Where Are We Going With Iraq?

With their good cop/bad cop approach to foreign policy, it is hard to know exactly how far President Barack Obama and Secretary of State John Kerry will go in order to achieve the administration’s frequently conflicting goals of a peaceful world and a United States detached from it. Up until now, we haven’t seen much success with this approach.

For example, we saw problems develop in the Middle East, where America’s supposed even-handedness appeared to morph into a prejudgment of the outcome of negotiations between Israel and the Palestinians, leaving no one satisfied. We saw the development of other problems in Eastern Europe, where fiery rhetoric from Washington catapulted Ukraine into a civil war, but the U.S.’s failure to back up its rhetoric gave Russia the room to annex Crimea. And there are more examples, including in Egypt and Syria.

Now, we are seeing a similar development in Iraq, from which Kerry told interviewers Monday that he is pressuring Prime Minister Nouri al-Maliki, a Shi’a, to make political changes in order to give Sunnis and Kurds better places at the table of government. According to Kerry, these changes would blunt the ascent of ISIS, a Sunni terror group that even al-Qaeda considers extreme. We aren’t sure where this proposed approach comes from. Just last week, Kerry’s Iraq plan included the trial balloon of bringing Iran into the mix, as he announced that discussions with Tehran — a close ally of the al-Maliki government — would help the U.S. and Iran coordinate efforts to stabilize the situation in Iraq.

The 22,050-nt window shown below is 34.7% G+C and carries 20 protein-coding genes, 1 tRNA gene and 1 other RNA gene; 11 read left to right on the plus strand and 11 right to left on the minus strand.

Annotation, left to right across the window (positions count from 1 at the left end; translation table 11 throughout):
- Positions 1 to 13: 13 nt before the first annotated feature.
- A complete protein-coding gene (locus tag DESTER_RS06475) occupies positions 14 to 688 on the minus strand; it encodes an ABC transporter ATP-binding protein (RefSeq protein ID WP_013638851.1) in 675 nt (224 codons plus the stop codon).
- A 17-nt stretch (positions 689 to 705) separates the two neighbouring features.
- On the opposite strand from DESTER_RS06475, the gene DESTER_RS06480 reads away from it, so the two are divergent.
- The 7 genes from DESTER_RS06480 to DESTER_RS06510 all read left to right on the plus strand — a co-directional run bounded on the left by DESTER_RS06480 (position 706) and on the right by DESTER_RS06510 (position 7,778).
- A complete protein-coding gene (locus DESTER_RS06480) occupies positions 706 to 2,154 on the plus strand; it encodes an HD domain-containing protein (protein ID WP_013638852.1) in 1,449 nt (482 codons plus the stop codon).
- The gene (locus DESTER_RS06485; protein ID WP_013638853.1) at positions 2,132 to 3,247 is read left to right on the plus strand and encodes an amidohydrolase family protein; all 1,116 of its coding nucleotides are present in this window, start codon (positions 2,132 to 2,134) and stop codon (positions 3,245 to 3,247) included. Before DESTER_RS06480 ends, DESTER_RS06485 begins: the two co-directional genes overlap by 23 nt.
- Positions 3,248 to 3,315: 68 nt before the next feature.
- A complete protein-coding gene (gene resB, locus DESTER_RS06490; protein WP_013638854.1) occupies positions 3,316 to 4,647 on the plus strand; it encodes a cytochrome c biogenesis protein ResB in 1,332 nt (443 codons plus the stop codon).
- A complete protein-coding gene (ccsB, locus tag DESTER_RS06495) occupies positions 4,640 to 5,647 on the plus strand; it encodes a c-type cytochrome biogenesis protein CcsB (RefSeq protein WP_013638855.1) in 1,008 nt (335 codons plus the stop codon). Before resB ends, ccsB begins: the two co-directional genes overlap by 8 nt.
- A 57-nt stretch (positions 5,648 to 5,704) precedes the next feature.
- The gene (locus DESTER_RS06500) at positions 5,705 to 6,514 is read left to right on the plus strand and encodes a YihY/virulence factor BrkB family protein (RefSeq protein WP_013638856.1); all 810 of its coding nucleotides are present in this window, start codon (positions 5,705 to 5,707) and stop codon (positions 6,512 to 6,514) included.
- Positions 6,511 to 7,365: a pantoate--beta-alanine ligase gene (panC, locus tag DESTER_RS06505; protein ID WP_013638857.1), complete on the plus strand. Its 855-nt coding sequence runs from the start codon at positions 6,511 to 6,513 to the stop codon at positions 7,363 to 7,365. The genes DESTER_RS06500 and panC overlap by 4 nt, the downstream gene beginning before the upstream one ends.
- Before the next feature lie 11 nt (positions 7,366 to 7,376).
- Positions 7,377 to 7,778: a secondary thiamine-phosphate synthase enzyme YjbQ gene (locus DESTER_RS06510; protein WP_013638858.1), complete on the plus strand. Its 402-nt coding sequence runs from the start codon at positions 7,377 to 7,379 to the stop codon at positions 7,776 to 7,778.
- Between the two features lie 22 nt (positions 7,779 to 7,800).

In any event, the plan may be too little, too late. ISIS — according to some estimates, the most highly funded terror group in history — has already made its move and has seized control of much of northern Iraq. And the ISIS designs on Baghdad are just part of a larger religious war that began in Syria, could spill into Jordan, and — like al-Qaeda before it — threaten the United States. Even President Obama acknowledges this, saying last week that developments in Iraq pose a medium- to long-term threat to our national interests.

For all of these reasons, we are at a loss to explain the administration’s questionable overture to Iran and can’t help but wonder what they were thinking. Iran remains a sworn enemy of the United States and an enemy whose nuclear aspirations are wholly unchecked. In the circumstances, what the situation in Iraq demands is American determination and resolve, not uncertainty and equivocation.

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